A first for these words to have ever uttered from my lips. Should have waited and bought this while it was on offer, or even not read it at all and just watched the film.
A waste of my money.
A book written in diary form. The first chapter being that of the 17 near 18 year old daughter displaying typical teen and mother relationship. But funny as hell!
A book full of pleasant little twists and turns and a few predictable ones towards the end but I would read this again for the laughs, the knowledge (yes, there are a few bits that will prepare me for my daughter’s advancing towards her teenage years!)
The characters are endearing and you, as the reader begin to wonder what they will do when the book ends.
I think Dawn French as a writer is a bloody brilliant idea. She has proven her worth as a comedienne bit her wit comes across the three/four characters she writes and I love them and her for it. It felt like a reality show in book form.
I genuinely can’t wait for Dawn’s next book!
This book is one of those that I think everyone should read. I had a slight misguided belief about G.P.’s and this book has given me an insight into their world.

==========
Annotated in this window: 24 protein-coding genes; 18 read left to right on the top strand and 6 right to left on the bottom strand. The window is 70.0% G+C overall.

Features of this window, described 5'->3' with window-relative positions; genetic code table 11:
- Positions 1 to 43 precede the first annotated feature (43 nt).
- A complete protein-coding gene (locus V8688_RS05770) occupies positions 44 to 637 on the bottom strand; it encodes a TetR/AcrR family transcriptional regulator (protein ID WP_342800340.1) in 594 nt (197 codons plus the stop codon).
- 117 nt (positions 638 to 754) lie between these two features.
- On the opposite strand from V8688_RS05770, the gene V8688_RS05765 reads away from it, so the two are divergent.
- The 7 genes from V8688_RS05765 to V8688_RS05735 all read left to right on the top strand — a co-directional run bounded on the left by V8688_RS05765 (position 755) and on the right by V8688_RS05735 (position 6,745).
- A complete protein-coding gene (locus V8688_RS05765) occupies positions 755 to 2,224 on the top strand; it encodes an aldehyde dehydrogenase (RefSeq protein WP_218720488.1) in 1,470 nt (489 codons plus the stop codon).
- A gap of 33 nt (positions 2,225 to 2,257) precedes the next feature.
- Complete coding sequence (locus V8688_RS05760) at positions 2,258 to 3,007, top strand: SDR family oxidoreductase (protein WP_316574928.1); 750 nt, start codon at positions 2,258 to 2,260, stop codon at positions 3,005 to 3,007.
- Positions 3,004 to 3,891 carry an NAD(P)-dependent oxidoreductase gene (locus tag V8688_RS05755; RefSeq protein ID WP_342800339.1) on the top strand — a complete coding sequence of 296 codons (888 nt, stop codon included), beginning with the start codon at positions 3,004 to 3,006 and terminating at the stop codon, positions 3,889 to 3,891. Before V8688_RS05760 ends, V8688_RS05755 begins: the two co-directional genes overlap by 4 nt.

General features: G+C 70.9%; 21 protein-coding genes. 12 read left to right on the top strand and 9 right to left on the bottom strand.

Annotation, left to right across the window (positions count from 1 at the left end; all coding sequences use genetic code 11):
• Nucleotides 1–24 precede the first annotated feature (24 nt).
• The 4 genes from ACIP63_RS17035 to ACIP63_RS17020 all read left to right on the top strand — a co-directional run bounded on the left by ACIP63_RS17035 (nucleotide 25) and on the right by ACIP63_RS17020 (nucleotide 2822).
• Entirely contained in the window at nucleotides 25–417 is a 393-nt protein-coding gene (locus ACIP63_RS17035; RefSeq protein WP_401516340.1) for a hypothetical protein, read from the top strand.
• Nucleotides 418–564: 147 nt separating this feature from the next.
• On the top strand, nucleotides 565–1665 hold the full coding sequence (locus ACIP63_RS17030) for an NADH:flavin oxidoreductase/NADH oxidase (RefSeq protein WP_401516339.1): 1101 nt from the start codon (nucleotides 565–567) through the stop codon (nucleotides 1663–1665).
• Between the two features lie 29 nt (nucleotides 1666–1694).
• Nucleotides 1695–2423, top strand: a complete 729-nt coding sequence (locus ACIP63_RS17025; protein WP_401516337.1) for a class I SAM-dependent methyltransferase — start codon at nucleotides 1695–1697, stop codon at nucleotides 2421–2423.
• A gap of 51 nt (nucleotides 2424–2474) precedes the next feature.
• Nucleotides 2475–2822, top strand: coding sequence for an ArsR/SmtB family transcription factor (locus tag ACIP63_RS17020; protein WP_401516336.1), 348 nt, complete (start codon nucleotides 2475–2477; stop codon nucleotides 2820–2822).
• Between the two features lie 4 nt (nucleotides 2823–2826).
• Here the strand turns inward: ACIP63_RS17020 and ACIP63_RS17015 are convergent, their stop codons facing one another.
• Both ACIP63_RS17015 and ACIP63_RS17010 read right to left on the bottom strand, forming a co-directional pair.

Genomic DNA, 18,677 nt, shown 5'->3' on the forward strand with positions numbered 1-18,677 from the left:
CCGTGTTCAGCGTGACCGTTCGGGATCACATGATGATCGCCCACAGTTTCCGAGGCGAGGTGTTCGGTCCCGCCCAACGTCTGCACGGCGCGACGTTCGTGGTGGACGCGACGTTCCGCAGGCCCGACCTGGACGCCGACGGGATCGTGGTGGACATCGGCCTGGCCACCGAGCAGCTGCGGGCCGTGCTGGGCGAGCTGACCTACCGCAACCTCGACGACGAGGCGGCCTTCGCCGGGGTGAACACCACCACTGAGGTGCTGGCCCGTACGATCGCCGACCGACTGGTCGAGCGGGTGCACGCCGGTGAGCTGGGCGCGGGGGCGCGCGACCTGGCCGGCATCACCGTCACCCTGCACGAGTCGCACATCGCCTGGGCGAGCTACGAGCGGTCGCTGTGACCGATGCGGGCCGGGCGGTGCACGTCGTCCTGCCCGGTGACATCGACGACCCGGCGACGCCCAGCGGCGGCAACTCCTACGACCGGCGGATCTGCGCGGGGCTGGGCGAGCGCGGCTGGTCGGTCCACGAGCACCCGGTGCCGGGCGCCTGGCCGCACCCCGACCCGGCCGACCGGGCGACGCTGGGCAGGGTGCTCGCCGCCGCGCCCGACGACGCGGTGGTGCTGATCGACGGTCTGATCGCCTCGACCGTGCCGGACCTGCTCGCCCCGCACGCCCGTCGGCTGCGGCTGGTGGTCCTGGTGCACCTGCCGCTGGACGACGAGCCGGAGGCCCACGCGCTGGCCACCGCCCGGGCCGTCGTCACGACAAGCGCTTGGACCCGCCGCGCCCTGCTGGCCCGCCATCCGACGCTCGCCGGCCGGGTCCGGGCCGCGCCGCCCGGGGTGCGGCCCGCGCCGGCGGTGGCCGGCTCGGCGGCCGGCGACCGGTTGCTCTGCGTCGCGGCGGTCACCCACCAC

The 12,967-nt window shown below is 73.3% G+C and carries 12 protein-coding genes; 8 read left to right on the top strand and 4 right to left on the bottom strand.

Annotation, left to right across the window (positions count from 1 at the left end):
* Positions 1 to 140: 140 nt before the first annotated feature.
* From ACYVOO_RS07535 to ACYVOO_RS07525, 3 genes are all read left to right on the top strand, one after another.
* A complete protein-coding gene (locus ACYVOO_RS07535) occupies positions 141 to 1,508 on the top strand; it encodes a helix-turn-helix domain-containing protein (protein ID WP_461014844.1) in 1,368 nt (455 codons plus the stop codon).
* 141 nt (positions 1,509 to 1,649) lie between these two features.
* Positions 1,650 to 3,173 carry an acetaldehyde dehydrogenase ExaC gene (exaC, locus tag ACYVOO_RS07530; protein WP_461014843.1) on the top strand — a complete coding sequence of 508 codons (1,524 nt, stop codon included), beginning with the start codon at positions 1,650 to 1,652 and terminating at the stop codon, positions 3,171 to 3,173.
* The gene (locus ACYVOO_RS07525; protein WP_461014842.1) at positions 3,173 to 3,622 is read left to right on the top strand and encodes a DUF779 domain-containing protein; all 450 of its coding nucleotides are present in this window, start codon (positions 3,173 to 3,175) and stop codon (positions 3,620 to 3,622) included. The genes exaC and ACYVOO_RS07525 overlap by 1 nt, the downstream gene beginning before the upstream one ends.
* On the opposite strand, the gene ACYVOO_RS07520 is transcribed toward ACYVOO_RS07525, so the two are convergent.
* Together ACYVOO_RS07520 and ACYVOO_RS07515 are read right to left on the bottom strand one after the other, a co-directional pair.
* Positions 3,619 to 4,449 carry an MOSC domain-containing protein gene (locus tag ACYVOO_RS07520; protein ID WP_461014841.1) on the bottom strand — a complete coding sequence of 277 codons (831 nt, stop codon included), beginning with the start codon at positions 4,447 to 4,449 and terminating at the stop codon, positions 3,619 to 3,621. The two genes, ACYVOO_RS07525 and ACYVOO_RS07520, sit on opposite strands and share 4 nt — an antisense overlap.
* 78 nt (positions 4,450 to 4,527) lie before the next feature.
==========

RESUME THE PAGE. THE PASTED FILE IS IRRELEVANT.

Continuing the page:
Births, deaths, home visits and personal examinations, all things we know Dr’s have to do but don’t really like to think about as we sit in the waiting room. Although I do secretly wish Dr Benjamin Daniels was my G.P.
I have been given an insight into a world of targets, politics and mental exhaustion.
It has made me think twice about some of the G.P.’s I have met. Although, some of them really do need their bedside manner looked at!
As patients, you can get thrown out of the surgery for being rude and abusive, so why as a patient should we accept rude and blatant disregard for diagnosing issues from a Doctor who gives the impression that they don’t give a shit if you took an overdose.
Anyway, definitely one I will recommend others to read.
Very enlightening and amusing (made me laugh out loud several times!)
I liked this one.
This is a review, I wrote by hand at the time I read this book.
“I hate this book with a passion! Not only when reading it, has it made me feel obtuse but it has made me doubt my own mothering skills and maternal instincts.
I found Eva to be an annoying character with no endearing qualities. Franklin to be the type of father more happy to brush Kevin’s misdemeanour’s under the carpet to protect the illusion of his perfect American boy. The only character I felt anything for was Celia. A clingy little girl who wanted desperately to see the good in her vile, psychopathic brother.